Feeds

Bluetooth smartens up in low-energy makeover

Low-go logo for Smart kit

Internet Security Threat Report 2014

The Bluetooth SIG has announced two new logos, aimed at pushing Bluetooth Low Energy without the clunky moniker.

Bluetooth devices able to communicate with the latest sensors and low-power devices will be branded "Bluetooth Smart Ready", while the sensors themselves carry the "Bluetooth Smart" logo - ironically indicting they are actually quite dumb in computing terms.

The new Bluetooth logos

Stupid sensors are "Smart", while smart hubs are "Smart Ready"

Bluetooth Low Energy is the abandoned son of Nokia, originally named WiBree, and was shoehorned into the Bluetooth standard on the grounds that it uses 2.4GHz like Bluetooth does.

Devices using Bluetooth Low Energy should be able to run on a button cell for several months, making it ideal for the heart monitors, connected wrist watches, and smart electricity meters that everyone seems to think we'll all want in the next few years.

Bluetooth Low Energy was always a stupid name, and manufacturers wanted a way to easily distinguish between the sensors and the devices with which they communicate, so "Smart Ready" and "Smart" is the way it's going to be.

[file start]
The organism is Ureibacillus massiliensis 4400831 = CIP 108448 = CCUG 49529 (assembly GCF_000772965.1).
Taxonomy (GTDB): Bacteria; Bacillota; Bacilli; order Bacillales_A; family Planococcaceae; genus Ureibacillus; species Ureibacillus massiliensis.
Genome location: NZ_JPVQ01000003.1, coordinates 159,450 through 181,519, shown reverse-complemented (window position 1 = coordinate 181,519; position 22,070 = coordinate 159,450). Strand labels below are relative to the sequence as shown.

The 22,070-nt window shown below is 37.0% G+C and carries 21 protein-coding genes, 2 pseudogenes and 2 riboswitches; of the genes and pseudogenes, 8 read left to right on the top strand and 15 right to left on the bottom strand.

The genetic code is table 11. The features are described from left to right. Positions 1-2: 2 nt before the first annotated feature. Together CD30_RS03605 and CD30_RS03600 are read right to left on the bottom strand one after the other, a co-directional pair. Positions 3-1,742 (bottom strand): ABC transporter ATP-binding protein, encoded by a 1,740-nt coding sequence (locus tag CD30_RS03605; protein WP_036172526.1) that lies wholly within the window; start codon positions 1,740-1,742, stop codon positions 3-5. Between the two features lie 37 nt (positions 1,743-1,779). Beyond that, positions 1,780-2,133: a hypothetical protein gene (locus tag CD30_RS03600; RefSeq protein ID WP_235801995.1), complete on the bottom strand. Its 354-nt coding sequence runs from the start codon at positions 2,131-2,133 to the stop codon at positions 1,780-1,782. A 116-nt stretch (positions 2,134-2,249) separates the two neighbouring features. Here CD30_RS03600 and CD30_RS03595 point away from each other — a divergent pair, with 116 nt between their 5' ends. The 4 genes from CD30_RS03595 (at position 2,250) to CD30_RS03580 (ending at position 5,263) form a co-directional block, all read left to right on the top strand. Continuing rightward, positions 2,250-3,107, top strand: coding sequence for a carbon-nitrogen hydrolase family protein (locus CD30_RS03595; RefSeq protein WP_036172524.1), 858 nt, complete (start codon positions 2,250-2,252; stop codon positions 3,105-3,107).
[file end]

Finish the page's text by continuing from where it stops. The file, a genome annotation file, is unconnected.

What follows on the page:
Low Energy is part of the "Bluetooth 4" specification, but remains optional along with the "High Speed" specification from version 3. High Speed uses a normal Bluetooth connection to negotiate a peer-to-peer wi-fi connection, or it would if anyone could find two devices supporting the Bluetooth High Speed spec - the chaps over at Hard Reg have chronicled the details of the latest standard.

Bluetooth Smart Ready should be more-widely supported, as manufacturers can see an obvious revenue stream selling Bluetooth Smart peripherals, and at least we now know what logo we should be looking out for to ensure our running shoes are compatible with our set-top box. ®

Internet Security Threat Report 2014

Whitepapers

Driving business with continuous operational intelligence
Introducing an innovative approach offered by ExtraHop for producing continuous operational intelligence.
A strategic approach to identity relationship management
ForgeRock commissioned Forrester to evaluate companies’ IAM practices and requirements when it comes to customer-facing scenarios versus employee-facing ones.
Why CIOs should rethink endpoint data protection in the age of mobility
Assessing trends in data protection, specifically with respect to mobile devices, BYOD, and remote employees.
High Performance for All
While HPC is not new, it has traditionally been seen as a specialist area – is it now geared up to meet more mainstream requirements?
Mitigating web security risk with SSL certificates
Web-based systems are essential tools for running business processes and delivering services to customers.